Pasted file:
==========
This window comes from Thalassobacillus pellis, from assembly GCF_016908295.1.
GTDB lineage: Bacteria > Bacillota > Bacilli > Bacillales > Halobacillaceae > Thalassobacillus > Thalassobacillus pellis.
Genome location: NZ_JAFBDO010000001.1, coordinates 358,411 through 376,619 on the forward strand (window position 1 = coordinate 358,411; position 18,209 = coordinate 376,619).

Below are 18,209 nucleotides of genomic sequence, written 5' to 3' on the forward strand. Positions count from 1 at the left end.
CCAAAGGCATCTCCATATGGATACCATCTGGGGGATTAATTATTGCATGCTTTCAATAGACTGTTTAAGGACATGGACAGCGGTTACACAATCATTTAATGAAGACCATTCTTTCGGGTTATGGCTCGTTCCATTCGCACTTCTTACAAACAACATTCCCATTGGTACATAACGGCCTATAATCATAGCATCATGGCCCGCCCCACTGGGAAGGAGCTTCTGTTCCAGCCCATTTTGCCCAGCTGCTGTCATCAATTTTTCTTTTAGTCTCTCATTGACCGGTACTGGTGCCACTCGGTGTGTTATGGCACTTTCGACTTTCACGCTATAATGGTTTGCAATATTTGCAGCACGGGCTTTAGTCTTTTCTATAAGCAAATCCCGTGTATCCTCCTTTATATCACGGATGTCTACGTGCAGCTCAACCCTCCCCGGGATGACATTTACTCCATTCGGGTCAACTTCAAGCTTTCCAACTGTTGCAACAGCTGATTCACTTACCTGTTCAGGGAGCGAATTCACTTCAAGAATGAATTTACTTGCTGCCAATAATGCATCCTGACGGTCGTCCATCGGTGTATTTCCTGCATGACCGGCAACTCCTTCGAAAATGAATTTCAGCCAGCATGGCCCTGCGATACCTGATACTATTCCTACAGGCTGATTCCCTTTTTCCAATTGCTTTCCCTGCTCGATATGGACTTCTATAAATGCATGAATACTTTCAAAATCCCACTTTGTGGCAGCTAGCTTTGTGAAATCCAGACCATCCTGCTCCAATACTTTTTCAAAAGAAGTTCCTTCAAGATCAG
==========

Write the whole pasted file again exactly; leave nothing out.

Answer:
This window comes from Thalassobacillus pellis, from assembly GCF_016908295.1.
GTDB lineage: Bacteria > Bacillota > Bacilli > Bacillales > Halobacillaceae > Thalassobacillus > Thalassobacillus pellis.
Genome location: NZ_JAFBDO010000001.1, coordinates 358,411 through 376,619 on the forward strand (window position 1 = coordinate 358,411; position 18,209 = coordinate 376,619).

Below are 18,209 nucleotides of genomic sequence, written 5' to 3' on the forward strand. Positions count from 1 at the left end.
CCAAAGGCATCTCCATATGGATACCATCTGGGGGATTAATTATTGCATGCTTTCAATAGACTGTTTAAGGACATGGACAGCGGTTACACAATCATTTAATGAAGACCATTCTTTCGGGTTATGGCTCGTTCCATTCGCACTTCTTACAAACAACATTCCCATTGGTACATAACGGCCTATAATCATAGCATCATGGCCCGCCCCACTGGGAAGGAGCTTCTGTTCCAGCCCATTTTGCCCAGCTGCTGTCATCAATTTTTCTTTTAGTCTCTCATTGACCGGTACTGGTGCCACTCGGTGTGTTATGGCACTTTCGACTTTCACGCTATAATGGTTTGCAATATTTGCAGCACGGGCTTTAGTCTTTTCTATAAGCAAATCCCGTGTATCCTCCTTTATATCACGGATGTCTACGTGCAGCTCAACCCTCCCCGGGATGACATTTACTCCATTCGGGTCAACTTCAAGCTTTCCAACTGTTGCAACAGCTGATTCACTTACCTGTTCAGGGAGCGAATTCACTTCAAGAATGAATTTACTTGCTGCCAATAATGCATCCTGACGGTCGTCCATCGGTGTATTTCCTGCATGACCGGCAACTCCTTCGAAAATGAATTTCAGCCAGCATGGCCCTGCGATACCTGATACTATTCCTACAGGCTGATTCCCTTTTTCCAATTGCTTTCCCTGCTCGATATGGACTTCTATAAATGCATGAATACTTTCAAAATCCCACTTTGTGGCAGCTAGCTTTGTGAAATCCAGACCATCCTGCTCCAATACTTTTTCAAAAGAAGTTCCTTCAAGATCAG